Covid-19 pandemic

We have worked closely with other sight loss organisations and Department of Health and Social Care during the Covid-19 pandemic to support blind and partially sighted people.

Our work has included helping people access food supplies and medicines, supporting the rollout of the Covid vaccines and working to deliver accessible Covid testing.

Covid-19 home testing

TPT is has been working with sector partners and the government to improve the accessibility of testing instructions to include alternative formats.  After months of campaigning the government is making all home testing kits more accessible for blind and partially sighted people. Find out more on Gov.uk

Video assistance for home testing via Be My Eyes

COVID testing at home is a step further to being more accessible for blind and partially sighted people as Department of Health and Social Care (DHSC) launched free live video assistance to any UK citizen via the Be My Eyes app.

Be My Eyes can connect people to specially trained NHS Test and Trace staff who can help with as much or as little of the at-home PCR or lateral flow testing process, from ordering a test kit to taking and returning the test.

TPT and Sight Loss Councils have worked alongside partners RNIB, Macular Society and Visionary throughout the last six months to provide insights, assist in the training of specialist agents and take the service from a critical trial phase to full launch.

Find out more on Be My Eyes

You can read more on our work to make Covid-19 testing and vaccine process is as accessible as possible for blind and partially sighted people.

Watch the video below of TPT’s Mike Bell discussing our work to improve accessibility of home testing.

COVID-19 tests are available to anybody, with different tests depending on whether you have symptoms or no symptoms. You can apply for a test online here.

Read more on how the government is making all home testing kits more accessible for blind and partially sighted people on its website Gov.uk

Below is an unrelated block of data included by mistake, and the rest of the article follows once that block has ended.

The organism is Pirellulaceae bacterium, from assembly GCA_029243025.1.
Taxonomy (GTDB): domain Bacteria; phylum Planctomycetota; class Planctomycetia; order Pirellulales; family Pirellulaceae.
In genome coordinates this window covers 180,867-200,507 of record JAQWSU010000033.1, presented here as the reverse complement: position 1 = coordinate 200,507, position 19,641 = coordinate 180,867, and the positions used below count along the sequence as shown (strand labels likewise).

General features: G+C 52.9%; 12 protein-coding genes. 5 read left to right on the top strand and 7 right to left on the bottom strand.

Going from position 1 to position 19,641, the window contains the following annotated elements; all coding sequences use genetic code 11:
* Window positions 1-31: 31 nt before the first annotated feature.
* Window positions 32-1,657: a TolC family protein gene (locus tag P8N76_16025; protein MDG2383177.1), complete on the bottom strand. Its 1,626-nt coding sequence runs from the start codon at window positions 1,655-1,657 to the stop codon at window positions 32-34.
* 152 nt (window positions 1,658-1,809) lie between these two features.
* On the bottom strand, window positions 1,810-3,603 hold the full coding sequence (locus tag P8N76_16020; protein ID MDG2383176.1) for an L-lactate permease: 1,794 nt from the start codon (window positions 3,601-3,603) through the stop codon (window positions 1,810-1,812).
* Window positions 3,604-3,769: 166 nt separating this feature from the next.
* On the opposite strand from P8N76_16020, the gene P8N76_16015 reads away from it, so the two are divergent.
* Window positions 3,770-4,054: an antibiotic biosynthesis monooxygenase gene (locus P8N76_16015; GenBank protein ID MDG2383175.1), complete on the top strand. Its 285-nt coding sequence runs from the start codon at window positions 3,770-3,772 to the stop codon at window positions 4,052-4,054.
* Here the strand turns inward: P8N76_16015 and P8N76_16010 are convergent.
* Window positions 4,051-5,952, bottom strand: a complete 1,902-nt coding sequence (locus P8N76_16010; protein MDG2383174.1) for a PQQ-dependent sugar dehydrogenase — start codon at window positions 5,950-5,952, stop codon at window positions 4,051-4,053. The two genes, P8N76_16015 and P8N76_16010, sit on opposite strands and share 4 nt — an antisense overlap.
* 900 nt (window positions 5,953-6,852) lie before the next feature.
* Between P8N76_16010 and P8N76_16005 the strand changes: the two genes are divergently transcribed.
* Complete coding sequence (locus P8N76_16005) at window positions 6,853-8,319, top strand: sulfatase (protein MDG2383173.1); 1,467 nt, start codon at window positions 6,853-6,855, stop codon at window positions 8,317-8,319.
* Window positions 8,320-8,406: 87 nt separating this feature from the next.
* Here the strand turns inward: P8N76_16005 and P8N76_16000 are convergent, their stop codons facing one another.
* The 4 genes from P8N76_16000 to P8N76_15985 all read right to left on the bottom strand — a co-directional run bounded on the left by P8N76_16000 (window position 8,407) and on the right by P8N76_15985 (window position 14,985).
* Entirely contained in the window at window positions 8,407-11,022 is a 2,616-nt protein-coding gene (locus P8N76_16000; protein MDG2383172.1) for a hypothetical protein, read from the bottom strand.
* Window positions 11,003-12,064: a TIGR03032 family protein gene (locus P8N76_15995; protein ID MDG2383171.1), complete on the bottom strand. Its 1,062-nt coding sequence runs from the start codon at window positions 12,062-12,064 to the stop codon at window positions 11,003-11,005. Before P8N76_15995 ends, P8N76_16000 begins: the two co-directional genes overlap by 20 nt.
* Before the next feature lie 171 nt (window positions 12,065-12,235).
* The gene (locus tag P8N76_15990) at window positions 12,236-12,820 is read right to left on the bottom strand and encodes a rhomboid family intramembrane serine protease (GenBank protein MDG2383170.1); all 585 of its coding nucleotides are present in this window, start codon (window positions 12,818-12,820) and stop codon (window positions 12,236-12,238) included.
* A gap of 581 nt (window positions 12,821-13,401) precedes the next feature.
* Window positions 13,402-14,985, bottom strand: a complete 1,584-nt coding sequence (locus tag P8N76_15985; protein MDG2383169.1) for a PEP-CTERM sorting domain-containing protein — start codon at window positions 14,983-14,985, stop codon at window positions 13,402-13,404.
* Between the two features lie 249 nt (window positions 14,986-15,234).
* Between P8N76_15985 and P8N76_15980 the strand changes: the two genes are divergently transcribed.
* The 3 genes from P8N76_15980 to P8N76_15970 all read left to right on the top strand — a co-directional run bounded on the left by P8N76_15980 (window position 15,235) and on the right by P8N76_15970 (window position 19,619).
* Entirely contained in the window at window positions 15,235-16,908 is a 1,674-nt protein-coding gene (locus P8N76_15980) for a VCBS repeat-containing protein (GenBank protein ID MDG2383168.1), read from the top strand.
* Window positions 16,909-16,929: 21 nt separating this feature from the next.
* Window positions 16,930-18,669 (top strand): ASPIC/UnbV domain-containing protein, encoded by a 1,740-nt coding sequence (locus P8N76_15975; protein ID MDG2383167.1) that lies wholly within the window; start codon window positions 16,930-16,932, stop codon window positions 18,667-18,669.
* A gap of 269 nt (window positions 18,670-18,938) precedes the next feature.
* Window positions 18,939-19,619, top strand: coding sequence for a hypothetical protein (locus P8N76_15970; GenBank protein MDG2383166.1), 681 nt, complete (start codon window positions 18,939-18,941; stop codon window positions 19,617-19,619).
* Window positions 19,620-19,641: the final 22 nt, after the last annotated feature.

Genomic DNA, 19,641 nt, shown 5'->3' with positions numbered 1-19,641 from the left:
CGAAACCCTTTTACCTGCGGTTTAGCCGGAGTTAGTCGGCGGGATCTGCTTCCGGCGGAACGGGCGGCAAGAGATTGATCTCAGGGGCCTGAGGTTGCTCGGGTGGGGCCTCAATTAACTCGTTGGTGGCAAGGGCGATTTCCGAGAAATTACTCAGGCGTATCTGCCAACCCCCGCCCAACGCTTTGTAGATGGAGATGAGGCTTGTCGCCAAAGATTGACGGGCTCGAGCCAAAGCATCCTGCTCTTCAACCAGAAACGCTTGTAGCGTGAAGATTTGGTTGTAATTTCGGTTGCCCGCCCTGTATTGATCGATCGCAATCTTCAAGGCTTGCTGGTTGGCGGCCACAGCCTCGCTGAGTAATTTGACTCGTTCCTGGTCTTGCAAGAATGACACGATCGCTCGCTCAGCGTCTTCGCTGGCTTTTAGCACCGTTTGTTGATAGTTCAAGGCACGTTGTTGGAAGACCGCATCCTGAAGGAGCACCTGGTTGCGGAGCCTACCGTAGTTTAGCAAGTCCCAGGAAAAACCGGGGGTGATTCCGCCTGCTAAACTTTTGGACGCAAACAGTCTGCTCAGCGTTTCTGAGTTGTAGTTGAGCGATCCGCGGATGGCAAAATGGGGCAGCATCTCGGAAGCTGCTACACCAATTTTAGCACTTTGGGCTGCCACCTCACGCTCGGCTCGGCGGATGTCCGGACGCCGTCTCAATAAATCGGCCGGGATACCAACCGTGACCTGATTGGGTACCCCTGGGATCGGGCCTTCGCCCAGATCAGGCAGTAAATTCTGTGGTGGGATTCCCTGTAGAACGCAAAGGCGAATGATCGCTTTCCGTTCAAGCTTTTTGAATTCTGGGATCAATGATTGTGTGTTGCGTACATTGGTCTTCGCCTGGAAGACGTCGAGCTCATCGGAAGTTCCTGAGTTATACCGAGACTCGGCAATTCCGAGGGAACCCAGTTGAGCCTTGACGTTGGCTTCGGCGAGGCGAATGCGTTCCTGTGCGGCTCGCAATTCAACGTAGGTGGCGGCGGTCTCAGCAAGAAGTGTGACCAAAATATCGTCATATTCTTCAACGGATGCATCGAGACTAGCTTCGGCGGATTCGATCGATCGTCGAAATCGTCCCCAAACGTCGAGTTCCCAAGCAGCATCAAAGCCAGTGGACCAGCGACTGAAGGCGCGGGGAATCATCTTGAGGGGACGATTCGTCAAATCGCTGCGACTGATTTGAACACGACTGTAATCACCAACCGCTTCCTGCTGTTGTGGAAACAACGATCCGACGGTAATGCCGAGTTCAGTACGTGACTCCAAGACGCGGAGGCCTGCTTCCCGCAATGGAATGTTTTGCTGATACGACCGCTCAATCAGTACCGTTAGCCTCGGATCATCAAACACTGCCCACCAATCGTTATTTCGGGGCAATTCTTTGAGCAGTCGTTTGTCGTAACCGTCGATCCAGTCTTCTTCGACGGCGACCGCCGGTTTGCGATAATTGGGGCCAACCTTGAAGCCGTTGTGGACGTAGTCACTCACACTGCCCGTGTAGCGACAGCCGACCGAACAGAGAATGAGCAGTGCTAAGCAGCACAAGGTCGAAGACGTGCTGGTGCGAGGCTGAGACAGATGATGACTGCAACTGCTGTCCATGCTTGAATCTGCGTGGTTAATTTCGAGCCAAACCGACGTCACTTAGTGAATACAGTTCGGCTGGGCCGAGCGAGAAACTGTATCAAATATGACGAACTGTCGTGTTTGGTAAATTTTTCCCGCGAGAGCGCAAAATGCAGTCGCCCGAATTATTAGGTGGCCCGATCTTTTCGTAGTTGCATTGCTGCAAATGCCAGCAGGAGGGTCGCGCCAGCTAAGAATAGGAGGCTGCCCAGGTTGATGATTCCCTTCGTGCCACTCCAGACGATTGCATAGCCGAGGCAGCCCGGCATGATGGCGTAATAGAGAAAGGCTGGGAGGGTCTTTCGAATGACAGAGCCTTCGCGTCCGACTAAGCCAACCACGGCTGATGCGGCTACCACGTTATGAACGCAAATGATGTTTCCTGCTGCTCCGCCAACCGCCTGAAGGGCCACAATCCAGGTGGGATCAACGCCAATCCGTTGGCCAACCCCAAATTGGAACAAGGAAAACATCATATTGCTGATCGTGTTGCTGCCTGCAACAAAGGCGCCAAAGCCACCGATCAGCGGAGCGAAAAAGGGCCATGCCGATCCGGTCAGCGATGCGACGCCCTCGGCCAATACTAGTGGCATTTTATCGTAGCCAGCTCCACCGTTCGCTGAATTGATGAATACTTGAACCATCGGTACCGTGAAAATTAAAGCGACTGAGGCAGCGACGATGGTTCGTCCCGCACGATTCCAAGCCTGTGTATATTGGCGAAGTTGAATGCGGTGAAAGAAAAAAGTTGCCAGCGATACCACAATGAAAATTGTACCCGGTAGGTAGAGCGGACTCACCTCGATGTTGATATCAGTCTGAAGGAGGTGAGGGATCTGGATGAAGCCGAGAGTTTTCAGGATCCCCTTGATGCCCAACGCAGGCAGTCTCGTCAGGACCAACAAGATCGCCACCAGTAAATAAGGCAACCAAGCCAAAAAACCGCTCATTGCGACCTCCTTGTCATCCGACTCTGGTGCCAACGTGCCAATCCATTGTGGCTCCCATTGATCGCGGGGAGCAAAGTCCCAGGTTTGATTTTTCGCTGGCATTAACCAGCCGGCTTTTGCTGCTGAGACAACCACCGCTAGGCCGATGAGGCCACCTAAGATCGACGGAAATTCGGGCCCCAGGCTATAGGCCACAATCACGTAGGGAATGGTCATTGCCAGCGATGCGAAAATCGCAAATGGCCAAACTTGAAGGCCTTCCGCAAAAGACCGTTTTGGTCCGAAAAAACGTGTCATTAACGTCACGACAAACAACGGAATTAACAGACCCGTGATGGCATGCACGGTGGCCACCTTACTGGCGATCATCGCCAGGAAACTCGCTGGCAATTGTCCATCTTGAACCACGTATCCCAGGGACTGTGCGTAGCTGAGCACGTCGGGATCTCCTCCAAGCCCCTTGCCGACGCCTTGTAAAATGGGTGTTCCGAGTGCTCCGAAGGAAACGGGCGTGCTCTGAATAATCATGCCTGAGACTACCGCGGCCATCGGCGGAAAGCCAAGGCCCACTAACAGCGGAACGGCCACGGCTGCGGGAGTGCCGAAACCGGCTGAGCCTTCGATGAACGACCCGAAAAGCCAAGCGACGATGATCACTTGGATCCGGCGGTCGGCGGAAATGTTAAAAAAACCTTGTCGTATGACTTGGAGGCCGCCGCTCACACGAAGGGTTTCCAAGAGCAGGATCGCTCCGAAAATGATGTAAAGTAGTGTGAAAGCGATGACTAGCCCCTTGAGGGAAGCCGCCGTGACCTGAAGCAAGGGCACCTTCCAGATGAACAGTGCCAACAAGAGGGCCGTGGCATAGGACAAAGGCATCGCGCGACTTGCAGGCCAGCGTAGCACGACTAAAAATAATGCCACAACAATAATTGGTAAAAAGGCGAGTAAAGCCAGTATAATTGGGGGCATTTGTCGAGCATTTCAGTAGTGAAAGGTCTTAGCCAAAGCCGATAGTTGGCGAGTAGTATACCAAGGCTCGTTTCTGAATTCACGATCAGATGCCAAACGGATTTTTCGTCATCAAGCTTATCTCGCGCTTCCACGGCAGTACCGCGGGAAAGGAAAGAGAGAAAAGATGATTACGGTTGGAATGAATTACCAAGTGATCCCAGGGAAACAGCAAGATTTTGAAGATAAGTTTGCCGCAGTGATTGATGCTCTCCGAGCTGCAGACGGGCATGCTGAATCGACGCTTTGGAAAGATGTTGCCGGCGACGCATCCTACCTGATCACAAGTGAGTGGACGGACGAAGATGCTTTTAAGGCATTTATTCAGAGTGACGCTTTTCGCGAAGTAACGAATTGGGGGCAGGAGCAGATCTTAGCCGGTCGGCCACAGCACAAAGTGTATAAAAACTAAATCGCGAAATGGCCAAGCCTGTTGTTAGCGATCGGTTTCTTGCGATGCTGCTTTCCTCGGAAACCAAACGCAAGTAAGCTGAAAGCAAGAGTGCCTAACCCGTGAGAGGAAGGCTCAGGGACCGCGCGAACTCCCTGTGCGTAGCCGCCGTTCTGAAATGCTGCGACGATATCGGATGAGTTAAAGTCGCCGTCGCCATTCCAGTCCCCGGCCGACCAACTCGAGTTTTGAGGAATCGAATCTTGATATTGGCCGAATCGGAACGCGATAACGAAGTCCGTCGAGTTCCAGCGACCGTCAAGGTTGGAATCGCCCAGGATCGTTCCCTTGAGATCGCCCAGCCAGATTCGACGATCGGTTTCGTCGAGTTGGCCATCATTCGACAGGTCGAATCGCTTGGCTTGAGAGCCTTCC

Street design guidance for local authorities

In partnership with Guide Dogs, RNIB and Visionary, TPT helped to develop guidance for local authorities on street design in the wake of COVID-19.

Increasing the space available for walking is particularly important for blind and partially sighted people who may struggle to maintain social distancing from other pedestrians they cannot see.

It is important changes, including those intended to encourage cycling, maintain or improve accessibility of our streets for everyone. The guidance outlines the importance of communication with visually impaired people on the changes and their reliance on physical cues such as kerbs, tactile paving and controlled crossings to navigate safely. It also highlights the importance of a physical demarcation between pedestrian areas and cycle tracks.  You can read the full guidance here. 

Accessible communications

A group of leading disability charities, including Thomas Pocklington Trust, have been lobbying government to make sure information reaches everyone in society, especially the most vulnerable.  We have highlighted the inaccessible government updates on coronavirus and asked the Prime Minister to appoint a national lead on the issue.  The Government has consistently been sharing vital public health information and other updates in a way that excludes people with sensory or complex disabilities, despite reminders from many disability organisations.

Read our open letter to the PM 

We are delighted to report, following this joint letter to the PM above, the Minister for Disabled People, Health and Work, Justin Tomlinson MP, has appointed a senior lead for accessible information. Claire Pimm, Director of National Resilience Communications at the Cabinet Office, has been appointed as the senior lead for this.

In response to our comments that the Government had consistently been sharing vital public health information and other updates in a way that excludes people with sensory or complex disabilities, the Cabinet Office has now reissued guidance to all Government Departments reminding them of their duties under the Equality Act that “reasonable adjustments” are made to ensure communications are accessible.

The group has created and shared with Government a checklist of simple steps that should be taken to ensure communications are accessible.

You can read this checklist for accessibility here

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